Posts Tagged ‘ea’
This week Fred and guest Matt Bradford re-visit the Mass Effect trilogy. Although GH101 tackled this with a previous episode, it was time to go back to the well and delve a bit deeper into the mechanics, evolution, and critical opinions placed upon one of the most significant series of last generation.
The referenced Annotated Symphony of the Night can be found here: https://www.youtube.com/watch?v=hFmpodGI3Jk
Electronic Arts had its annual press conference that featured announcements on Titanfall 2, Madden ’17, Mass Effect: Andromeda, Fifa ’17, Fe (EA Originals), Star Wars titles, and finally Battlefield 1. A team from All Games Radio consisting of Fred, Esgee, Andy, Derrick H, Yogi, and Jam got together to have heavy discussions on the announcements and the upcoming year with EA.
One of BioWare’s largest gaming achievements would have to be Mass Effect. In the follow-up to Jade Empire, and after 3 years of development, the original premiered on Xbox 360 and established the closest example to Star Trek in gaming. An entire universe was literally developed for the series and despite some stumbles here and there, the Mass Effect series is of the most notable from last generation. Join Fred, Jam, and special guest Me10dee as they delve into the world of Commander Shepard.
The original Xbox was a system with some incredibly gems on it that really didn’t receive much appreciation until near the end of the consoles life cycle. The game developer Bioware were all about the Xbox with their main hit on the system being Star Wars: Knights of the Old Republic then later down the road in 2005 they brought out one of the most overlooked titles from the company Jade Empire. Jade Empire really never found its audience, even to this day. Just mentioning this title to people today brings question marks in peoples minds. I remember seeing the game in an Official Xbox Magazine and being incredibly excited by the screen shots. Then the game came out and people just sort of forgot it was there. Today the game is passed off as one of the weakest titles in Biowares back catalogue.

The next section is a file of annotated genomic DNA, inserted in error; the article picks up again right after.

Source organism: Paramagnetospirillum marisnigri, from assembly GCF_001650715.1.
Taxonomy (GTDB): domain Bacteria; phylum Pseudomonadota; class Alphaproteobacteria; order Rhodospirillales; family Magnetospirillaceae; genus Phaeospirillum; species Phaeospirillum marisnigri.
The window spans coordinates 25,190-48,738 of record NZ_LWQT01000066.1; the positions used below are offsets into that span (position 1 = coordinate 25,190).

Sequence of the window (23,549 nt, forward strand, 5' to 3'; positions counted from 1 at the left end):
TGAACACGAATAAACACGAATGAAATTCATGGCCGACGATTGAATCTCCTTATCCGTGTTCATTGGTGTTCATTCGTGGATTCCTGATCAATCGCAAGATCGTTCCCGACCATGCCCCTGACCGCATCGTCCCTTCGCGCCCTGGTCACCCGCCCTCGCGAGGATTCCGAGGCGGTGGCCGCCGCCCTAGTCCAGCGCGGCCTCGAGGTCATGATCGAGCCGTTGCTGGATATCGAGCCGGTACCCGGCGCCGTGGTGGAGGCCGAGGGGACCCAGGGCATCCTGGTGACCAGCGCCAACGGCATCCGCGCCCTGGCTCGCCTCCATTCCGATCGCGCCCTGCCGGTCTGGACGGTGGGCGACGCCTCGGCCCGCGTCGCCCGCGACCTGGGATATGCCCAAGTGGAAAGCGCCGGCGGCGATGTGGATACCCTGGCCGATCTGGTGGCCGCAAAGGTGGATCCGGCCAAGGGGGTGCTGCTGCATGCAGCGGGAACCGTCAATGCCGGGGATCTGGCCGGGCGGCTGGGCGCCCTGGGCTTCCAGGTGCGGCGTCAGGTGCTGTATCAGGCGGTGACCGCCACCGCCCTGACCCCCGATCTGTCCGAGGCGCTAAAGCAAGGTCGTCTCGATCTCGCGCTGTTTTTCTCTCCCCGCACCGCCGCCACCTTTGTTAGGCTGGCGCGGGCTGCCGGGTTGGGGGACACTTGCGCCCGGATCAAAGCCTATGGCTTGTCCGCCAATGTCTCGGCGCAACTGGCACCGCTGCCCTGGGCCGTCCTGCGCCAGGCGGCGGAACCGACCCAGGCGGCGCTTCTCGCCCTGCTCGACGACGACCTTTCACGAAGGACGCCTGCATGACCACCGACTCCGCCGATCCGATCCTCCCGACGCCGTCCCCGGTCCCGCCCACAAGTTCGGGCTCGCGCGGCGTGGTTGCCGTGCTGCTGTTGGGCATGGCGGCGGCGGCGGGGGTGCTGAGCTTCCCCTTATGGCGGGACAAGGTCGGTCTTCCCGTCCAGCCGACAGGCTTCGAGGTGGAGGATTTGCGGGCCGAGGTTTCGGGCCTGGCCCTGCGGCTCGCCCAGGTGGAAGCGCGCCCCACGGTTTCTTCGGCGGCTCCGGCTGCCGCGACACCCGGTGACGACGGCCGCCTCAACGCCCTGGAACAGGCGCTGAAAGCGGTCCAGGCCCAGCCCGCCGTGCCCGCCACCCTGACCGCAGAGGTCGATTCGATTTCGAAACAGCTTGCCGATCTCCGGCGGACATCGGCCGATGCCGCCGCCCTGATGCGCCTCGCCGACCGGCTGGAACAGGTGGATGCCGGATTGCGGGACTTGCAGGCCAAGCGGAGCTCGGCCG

Jade Empire is a Western developed action role-playing game (RPG) you play as a martial arts hero that you choose at the start of the game. You can choose between 5 set character models (6 if you have the limited edition or special edition), you can choose to go with pre-selected stats or you can customize the heroes stats yourself. You unfortunately can’t customize your characters appearance which is a shame considering Bioware’s previous Star Wars title allowed you to alter your characters appearance.
Due to scheduling conflicts, Fred and Jam had to do the Jade Empire game club as a live show and not an extra credit. BioWare’s first console exclusive (temporarily) and intermediary between Knights of the Old Republic and Mass Effect is an interesting combination of gameplay mechanics for the developer. Fred and Jam delve into the development, mechanics, and campaign of Jade Empire, which is probably the most polarizing of BioWare titles.